On March 16th, 1965, Viola Liuzzo “called her husband to tell him she would be traveling to Selma after hearing the Rev Dr. Martin Luther King, Jr. call for people of all faiths to come and help, saying that the struggle ‘was everybody’s fight.'”
She was 39 at the time, living in Detroit. A housewife, a mother of five kids.
She had already taken part in the fight for civil rights. But her fight had always been in Michigan. Now she was heading to the south.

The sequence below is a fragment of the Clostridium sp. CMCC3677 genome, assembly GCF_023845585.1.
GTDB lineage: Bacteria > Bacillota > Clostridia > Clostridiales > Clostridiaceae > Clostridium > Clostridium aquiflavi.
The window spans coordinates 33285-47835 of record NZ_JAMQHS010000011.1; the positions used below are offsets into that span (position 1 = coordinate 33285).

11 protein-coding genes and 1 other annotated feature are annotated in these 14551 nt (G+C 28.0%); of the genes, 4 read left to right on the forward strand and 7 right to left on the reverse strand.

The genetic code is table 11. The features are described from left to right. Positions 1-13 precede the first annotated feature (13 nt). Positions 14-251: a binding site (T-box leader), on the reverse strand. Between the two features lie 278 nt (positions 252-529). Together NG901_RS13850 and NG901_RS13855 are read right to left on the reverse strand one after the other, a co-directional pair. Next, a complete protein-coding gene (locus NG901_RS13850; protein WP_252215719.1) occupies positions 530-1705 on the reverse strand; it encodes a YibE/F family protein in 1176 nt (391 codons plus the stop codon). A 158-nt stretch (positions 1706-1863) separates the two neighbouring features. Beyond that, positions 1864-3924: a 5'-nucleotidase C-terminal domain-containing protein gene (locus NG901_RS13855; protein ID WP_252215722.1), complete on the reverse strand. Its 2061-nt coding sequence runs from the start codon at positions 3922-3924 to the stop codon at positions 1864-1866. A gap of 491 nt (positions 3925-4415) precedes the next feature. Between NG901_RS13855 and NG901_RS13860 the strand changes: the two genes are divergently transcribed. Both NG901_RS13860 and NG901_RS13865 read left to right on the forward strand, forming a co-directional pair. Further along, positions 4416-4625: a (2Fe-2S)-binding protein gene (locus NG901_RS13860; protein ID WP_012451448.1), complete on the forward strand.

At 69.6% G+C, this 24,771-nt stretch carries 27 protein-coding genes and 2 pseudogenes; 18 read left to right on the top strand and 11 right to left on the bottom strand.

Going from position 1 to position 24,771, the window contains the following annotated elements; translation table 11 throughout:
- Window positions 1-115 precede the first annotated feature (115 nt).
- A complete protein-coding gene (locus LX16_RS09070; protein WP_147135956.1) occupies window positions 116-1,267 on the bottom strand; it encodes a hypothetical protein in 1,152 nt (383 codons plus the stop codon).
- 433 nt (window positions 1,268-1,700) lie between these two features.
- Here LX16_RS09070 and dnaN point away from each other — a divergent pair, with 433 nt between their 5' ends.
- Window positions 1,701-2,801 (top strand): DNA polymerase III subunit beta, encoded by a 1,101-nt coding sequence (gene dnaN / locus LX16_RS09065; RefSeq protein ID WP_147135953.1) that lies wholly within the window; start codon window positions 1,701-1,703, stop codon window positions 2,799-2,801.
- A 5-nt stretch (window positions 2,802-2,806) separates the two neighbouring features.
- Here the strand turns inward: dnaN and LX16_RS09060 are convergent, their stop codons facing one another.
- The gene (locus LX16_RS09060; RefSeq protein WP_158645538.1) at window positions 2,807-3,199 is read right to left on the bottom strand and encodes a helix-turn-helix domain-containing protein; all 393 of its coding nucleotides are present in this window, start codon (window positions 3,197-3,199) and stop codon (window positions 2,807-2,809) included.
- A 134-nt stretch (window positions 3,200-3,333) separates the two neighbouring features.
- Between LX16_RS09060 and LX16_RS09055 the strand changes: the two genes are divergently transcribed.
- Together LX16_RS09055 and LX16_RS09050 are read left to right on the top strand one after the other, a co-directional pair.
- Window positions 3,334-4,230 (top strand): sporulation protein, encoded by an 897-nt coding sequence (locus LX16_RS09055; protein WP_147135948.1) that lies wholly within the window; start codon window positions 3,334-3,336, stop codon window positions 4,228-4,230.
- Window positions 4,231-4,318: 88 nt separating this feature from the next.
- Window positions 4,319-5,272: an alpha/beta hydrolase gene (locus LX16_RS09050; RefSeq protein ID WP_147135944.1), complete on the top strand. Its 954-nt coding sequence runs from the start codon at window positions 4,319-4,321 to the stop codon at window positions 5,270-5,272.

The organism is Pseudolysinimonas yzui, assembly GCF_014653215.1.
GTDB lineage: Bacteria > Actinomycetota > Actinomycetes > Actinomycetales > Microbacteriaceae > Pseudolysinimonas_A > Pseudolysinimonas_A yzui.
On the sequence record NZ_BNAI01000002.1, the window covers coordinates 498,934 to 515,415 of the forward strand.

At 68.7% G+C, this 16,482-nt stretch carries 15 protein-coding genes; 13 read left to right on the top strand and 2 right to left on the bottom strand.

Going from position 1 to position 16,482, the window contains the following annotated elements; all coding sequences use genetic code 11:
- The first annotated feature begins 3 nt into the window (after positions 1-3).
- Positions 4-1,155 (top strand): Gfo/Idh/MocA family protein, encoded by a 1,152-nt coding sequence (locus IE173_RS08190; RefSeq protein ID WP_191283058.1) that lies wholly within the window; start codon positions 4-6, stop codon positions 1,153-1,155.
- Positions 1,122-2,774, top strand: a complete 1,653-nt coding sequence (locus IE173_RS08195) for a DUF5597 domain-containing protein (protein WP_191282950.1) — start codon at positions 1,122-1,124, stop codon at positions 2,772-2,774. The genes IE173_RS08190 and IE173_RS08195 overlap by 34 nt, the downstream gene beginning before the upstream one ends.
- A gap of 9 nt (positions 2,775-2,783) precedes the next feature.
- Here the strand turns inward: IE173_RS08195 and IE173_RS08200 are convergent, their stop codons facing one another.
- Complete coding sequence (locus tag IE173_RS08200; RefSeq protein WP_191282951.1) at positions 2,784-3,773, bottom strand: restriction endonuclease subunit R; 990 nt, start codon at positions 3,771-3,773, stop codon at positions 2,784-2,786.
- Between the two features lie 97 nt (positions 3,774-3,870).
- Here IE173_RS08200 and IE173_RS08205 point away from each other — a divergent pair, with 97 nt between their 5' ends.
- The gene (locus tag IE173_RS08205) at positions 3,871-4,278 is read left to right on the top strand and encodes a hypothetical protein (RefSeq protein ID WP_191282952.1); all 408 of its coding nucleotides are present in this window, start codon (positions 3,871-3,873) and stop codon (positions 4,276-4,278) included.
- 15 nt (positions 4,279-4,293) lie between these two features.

On Sunday, March 21, 1965 over 3,000 people began the march from Selma to Montgomery. There were blacks and whites, doctors and nurses, wealthy and working class, priests and nuns and rabbis, students and housewives, and there was Viola.
And it was there that four days later, after the march had ended and she was helping shuttle marchers home, that Viola was stopped at a red light. With her in the car a young black protester also helping shuttle marchers.
A car of local KKK members pulled up beside her. And when they saw a white woman and a black man in the car together they followed her. She tried to outrun, but she couldn’t. They caught up to her. They shot her. Twice in the head.
She died instantly.